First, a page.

So What Happened to the Confederate Dead?

In the modern media’s coverage of wars, the word “casualty” usually refers to a person who has been killed. Not so during the Civil War. Take the Battle of Gettysburg, in which historians estimate there were about 28,000 Confederate casualties. In the reporting of the time, that meant soldiers killed, wounded and captured. Essentially, a “casualty” back then meant a soldier who was not able to return to the field of battle. Historians believe the actually number of Confederate soldiers killed and mortally wounded is roughly around 5,500, however the exact number may never be known as record keeping was not precise. Union soldiers killed and mortally wounded numbered around 3,500, however, once again, the number is not precise.

It is known that North Carolina suffered the highest number of losses of any state in the Confederacy at Gettysburg, with 6,124 casualties. That’s about 1 out of every 4 Confederate soldiers who fought in fields and hillsides around that Pennsylvania town. The number is also about half the total number of North Carolina soldiers serving with the Army of Northern Virginia. Records show about 13,980 Tarheel troops were enlisted in the Confederate Army at the time of the Gettysburg campaign.

So what happened to all of those Confederate soldiers who died during the battle? 

Remember, President Lincoln delivered his famous speech to help dedicate the Soldier’s National Cemetery, a cemetery for Union soldiers killed at Gettysburg. It was not meant as a cemetery for the burial of Confederate soldiers.

It turns out that after the fighting ended, the battlefield was filled with the bodies of almost 7,000 soldiers. The sheer number of decomposing bodies was not only a frightening and ghastly scene but it was also a health hazard. The majority of dead from both sides were quickly buried in shallow graves. Their identities were not a concern. 

About two months after the battle, plans were made for a Federal Cemetery at Gettysburg. The bodies of Union soldiers were disinterred from their temporary graves to a place more fitting.

However the men wearing butternut and gray would wait almost nine years for the same honor and it would begin with the Wake County Ladies Memorial Association. That’s right, an association in Wake County, North Carolina began the push to bring the remains of Confederate soldiers from Gettysburg to Southern cemeteries. As you can imagine, this was not an easy task, given the quick burials that were performed, the loss of grave markers, the poor condition of battlefield graves as well as the condition of the remains.

The National Park Service says a Virginia-born physician who lived in Gettysburg at the time of the fighting, Dr. J.W.C. O’Neal, not only kept a journal of identified Confederate burials but also knew the locations of individual sites and mass graves. It’s not clear why, but most likely because he treated and probably helped bury the dead. With his help, crews were able to return the remains of 3,320 soldiers, most of which were sent to Hollywood Cemetery in Richmond. Remains were also delivered to cemeteries in Raleigh, Savannah and Charleston for burial in town cemeteries.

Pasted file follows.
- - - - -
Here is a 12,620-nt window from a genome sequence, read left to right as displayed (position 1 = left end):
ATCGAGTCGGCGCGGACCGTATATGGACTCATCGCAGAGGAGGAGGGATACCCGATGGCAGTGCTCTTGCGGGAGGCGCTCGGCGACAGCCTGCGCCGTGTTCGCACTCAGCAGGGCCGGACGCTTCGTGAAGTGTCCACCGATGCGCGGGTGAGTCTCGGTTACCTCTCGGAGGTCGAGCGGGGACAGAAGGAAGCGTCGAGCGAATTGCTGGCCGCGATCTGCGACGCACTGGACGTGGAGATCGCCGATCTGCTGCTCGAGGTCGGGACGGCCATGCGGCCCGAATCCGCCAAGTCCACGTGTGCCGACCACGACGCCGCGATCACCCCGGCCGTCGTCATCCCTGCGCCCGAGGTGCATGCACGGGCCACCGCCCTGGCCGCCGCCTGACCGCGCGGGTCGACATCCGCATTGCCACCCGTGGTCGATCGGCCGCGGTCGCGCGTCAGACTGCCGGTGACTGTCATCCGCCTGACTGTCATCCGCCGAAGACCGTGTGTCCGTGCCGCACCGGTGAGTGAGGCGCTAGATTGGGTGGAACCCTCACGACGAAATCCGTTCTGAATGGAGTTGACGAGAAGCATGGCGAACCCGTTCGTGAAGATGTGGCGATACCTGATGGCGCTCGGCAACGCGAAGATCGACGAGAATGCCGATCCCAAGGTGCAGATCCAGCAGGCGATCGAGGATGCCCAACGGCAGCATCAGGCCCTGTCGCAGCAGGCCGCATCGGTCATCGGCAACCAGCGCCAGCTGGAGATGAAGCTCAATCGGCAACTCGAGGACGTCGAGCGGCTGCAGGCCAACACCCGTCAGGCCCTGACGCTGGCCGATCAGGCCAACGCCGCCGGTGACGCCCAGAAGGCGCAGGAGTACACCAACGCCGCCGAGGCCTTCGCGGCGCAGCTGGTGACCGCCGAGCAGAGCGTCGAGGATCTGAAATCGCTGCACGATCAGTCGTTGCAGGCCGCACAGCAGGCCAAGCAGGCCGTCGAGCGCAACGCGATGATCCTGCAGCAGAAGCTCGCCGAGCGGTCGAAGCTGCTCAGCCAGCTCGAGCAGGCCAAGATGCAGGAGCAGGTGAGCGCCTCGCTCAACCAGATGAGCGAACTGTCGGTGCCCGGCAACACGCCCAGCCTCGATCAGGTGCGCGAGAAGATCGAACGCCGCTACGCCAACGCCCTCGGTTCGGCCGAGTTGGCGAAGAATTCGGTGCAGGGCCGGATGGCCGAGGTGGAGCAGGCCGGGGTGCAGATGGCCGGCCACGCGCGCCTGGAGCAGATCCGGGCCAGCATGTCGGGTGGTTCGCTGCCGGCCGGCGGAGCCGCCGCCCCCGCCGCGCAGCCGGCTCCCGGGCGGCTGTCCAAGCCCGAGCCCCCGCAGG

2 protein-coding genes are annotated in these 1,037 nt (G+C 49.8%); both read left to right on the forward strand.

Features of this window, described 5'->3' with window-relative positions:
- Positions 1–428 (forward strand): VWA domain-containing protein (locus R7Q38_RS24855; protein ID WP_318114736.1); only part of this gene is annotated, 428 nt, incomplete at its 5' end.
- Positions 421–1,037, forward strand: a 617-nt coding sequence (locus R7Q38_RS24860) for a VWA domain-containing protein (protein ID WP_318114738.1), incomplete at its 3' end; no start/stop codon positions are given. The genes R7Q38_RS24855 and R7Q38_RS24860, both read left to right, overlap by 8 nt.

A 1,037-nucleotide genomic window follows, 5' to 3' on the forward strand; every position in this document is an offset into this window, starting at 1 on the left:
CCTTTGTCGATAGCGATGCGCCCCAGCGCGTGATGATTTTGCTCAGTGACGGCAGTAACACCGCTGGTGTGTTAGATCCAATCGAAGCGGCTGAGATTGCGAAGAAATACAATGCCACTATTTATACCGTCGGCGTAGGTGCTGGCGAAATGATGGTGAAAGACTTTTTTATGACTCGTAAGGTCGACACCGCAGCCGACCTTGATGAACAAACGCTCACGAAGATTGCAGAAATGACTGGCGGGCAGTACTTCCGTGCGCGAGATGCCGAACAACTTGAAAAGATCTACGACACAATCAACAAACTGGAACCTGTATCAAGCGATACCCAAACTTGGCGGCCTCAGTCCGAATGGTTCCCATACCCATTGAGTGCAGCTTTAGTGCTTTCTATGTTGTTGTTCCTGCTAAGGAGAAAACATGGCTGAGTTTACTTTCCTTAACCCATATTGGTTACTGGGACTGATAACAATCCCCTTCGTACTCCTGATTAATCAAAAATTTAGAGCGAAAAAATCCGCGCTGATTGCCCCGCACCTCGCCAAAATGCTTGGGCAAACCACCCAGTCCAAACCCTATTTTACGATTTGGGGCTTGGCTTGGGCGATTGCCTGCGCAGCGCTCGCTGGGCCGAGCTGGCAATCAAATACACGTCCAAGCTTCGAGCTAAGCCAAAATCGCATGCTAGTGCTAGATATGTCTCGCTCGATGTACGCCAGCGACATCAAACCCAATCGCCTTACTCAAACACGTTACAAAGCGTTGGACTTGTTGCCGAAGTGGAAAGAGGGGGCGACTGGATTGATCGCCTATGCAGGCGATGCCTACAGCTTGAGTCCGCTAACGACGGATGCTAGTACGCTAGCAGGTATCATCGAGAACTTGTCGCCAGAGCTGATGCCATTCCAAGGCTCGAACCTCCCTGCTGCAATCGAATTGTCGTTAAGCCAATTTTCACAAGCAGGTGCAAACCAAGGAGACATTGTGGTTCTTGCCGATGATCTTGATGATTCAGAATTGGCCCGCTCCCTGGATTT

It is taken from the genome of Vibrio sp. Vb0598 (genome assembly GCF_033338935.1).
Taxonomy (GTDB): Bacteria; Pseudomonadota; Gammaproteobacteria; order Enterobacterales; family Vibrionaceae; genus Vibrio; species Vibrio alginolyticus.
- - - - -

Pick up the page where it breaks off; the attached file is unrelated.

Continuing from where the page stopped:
That of course, leaves the final question: “Are there still bodies of Confederate soldiers in the fields that have not been found?”

Park service officials say it is very likely there are. In the 150 years since the battle, remains have been uncovered every few years. The most recent discovery was in 1995, near an area called the Railroad Cut, which saw vicious fighting on July 1, 1863, the first day of the battle. The soldier’s identity and the army he served could not be determined.

Lincoln’s comment that this is “hallowed ground” could not be more accurate.

"Four score and seven years ago our fathers brought forth on this continent, a new nation, conceived in Liberty, and dedicated to the proposition that all men are created equal.

Now we are engaged in a great civil war, testing whether that nation, or any nation so conceived and dedicated, can long endure. We are met on a great battle-field of that war. We have come to dedicate a portion of that field, as a final resting place for those who here gave their lives that that nation might live. It is altogether fitting and proper that we should do this.

But, in a larger sense, we can not dedicate — we can not consecrate — we can not hallow — this ground. The brave men, living and dead, who struggled here, have consecrated it, far above our poor power to add or detract. The world will little note, nor long remember what we say here, but it can never forget what they did here. It is for us the living, rather, to be dedicated here to the unfinished work which they who fought here have thus far so nobly advanced. It is rather for us to be here dedicated to the great task remaining before us — that from these honored dead we take increased devotion to that cause for which they gave the last full measure of devotion — that we here highly resolve that these dead shall not have died in vain — that this nation, under God, shall have a new birth of freedom — and that government of the people, by the people, for the people, shall not perish from the earth." - The Gettysburg Address

- Frank Graff

Frank Graff is a producer/reporter with UNC-TV, focusing on North Carolina Science Now, a weekly science series that airs Wednesdays, beginning in August 2013, as part of North Carolina Now on UNC-TV. In addition to producing these special segments, Frank will provide additional information related to his stories through this North Carolina Science Now Reporter's Blog!

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